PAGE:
Time forbids that I go further. I trust that I have indicated practical measures, practical extensions of principles and

practices already at work in the world. We need not class ourselves with visionaries, with people who hope for the impossible. We desire to class ourselves with men and women who, seeing how much has been done wisely and effectively for the promotion of Peace, say-Let us go and do likewise-only more. plause.)



Ladies and gentlemen, the Secretary will now read letters and telegrams from the crowned heads of the world.

(Mr. Ely read selections from the letters and telegrams found on later pages.)


LADIES AND GENTLEMEN OF THE PEACE AND ARBITRATION CONGRESS: I think it is time that we were getting a proper conceit of ourselves (laughter) according to these messages.

Now, I have an announcement to make to you. A gentlemen who has made an address at the other banquet-and I am informed that there were even more people at that-as many at least as there are here has kindly consented to come over and deliver the last speech of the evening. I take pleasure in calling upon him because at London at the Conference of the Interparliamentary Union, he rendered a great service to the cause of Peace by a suggestion which had Shakespeare's line in view,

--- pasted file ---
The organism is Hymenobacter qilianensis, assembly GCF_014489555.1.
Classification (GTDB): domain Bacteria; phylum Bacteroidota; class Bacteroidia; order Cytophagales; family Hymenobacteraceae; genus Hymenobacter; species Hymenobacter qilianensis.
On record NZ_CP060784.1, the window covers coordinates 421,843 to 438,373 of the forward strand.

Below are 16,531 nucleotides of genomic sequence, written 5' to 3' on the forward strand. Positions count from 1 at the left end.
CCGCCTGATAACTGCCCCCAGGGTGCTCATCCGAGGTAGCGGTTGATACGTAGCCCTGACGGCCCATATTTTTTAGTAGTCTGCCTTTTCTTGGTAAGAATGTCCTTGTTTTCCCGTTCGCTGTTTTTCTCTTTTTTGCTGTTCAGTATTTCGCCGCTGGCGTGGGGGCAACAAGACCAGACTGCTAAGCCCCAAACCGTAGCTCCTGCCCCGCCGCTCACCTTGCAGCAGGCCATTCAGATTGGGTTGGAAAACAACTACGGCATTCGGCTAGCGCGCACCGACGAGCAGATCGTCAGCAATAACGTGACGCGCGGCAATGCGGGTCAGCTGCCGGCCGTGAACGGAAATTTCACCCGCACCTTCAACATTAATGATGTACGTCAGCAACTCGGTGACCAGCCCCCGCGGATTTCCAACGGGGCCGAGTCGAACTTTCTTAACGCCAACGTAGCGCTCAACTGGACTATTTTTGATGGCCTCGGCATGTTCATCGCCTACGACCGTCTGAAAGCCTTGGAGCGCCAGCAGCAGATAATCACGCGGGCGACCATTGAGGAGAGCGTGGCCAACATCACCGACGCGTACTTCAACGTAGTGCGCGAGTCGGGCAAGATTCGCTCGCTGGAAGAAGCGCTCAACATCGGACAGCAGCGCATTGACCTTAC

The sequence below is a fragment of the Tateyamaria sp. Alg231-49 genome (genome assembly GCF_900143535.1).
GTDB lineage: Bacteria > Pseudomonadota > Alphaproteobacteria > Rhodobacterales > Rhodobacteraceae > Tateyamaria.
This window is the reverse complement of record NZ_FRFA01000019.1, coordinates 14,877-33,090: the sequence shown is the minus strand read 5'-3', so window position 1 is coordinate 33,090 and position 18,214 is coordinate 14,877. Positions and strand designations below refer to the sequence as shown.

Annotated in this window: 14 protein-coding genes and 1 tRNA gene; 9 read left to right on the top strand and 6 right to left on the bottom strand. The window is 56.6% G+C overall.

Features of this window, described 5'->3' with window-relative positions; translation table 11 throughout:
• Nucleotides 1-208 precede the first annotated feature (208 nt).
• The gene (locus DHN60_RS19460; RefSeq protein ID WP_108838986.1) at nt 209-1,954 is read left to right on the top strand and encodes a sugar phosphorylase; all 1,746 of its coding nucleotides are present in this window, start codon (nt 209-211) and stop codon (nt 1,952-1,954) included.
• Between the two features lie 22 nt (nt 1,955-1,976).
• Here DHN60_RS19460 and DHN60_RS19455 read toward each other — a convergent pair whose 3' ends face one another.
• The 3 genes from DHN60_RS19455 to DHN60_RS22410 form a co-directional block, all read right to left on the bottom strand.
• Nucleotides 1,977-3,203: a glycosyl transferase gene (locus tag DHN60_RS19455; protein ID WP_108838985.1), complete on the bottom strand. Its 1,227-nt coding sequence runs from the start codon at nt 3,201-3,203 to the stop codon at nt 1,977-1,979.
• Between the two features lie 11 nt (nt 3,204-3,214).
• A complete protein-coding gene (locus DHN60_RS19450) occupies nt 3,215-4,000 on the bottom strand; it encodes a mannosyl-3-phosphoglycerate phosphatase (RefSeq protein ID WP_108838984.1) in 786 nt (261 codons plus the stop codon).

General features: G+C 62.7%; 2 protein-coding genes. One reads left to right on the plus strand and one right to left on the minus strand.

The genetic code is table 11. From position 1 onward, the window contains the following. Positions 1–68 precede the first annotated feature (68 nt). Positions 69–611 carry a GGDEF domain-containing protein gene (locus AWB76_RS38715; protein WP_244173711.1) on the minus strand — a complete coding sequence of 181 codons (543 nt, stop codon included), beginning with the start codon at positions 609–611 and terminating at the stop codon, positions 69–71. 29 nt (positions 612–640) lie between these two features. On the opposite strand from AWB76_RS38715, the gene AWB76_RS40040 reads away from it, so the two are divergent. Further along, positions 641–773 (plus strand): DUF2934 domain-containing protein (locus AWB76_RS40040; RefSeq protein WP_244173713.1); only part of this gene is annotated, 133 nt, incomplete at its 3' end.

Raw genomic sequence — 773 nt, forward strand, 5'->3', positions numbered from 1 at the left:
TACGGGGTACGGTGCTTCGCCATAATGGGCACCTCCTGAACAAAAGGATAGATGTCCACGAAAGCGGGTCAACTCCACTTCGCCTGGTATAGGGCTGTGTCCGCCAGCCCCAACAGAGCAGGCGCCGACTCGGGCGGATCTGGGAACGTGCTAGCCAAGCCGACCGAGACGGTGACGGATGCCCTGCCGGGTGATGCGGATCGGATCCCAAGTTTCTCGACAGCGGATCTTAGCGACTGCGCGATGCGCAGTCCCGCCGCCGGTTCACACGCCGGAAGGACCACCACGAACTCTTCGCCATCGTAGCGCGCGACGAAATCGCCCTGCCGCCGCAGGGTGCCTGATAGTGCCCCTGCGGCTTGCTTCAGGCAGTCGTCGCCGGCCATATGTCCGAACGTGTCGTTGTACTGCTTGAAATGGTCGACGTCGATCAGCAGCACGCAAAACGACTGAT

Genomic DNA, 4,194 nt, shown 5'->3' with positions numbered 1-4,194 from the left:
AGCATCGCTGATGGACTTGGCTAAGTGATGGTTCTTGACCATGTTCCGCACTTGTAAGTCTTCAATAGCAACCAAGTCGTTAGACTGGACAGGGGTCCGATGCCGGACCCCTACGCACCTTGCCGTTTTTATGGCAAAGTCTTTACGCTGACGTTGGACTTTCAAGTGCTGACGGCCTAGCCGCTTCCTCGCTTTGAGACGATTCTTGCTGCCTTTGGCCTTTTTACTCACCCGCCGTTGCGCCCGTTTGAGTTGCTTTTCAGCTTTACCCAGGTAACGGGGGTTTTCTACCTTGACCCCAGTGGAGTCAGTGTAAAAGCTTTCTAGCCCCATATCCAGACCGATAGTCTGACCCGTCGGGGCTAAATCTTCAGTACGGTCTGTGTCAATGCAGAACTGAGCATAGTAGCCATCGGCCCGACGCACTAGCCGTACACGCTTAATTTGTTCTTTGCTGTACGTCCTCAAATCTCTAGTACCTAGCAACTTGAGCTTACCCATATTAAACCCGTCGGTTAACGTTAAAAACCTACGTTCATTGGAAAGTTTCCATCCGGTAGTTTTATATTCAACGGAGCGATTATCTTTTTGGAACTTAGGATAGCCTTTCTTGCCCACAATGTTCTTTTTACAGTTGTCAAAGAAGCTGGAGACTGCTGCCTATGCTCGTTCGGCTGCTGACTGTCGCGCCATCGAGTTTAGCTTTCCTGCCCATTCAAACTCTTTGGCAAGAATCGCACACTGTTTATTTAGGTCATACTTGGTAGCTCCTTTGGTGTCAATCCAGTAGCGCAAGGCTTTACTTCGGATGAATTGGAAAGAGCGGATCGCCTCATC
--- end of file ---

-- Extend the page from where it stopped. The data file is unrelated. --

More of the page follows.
"Upon the heat and flame of thy distemper sprinkle cool patience."

And this suggestion is that before going to war, or committing any hostile act, there shall be time taken to produce patience. I have great pleasure in calling upon the Honorable William Jennings Bryan to address the meeting. (Great applause, the audience rising as Mr. Bryan took the platform.)


MR. CHAIRMAN, LADIES AND GENTLEMEN: In looking over the program and the list of speakers I find that you have heard some diplomats; that you have heard representatives of the wageearners in the factories; that you have heard from the distinguished educator of Massachusetts; and your Chairman repre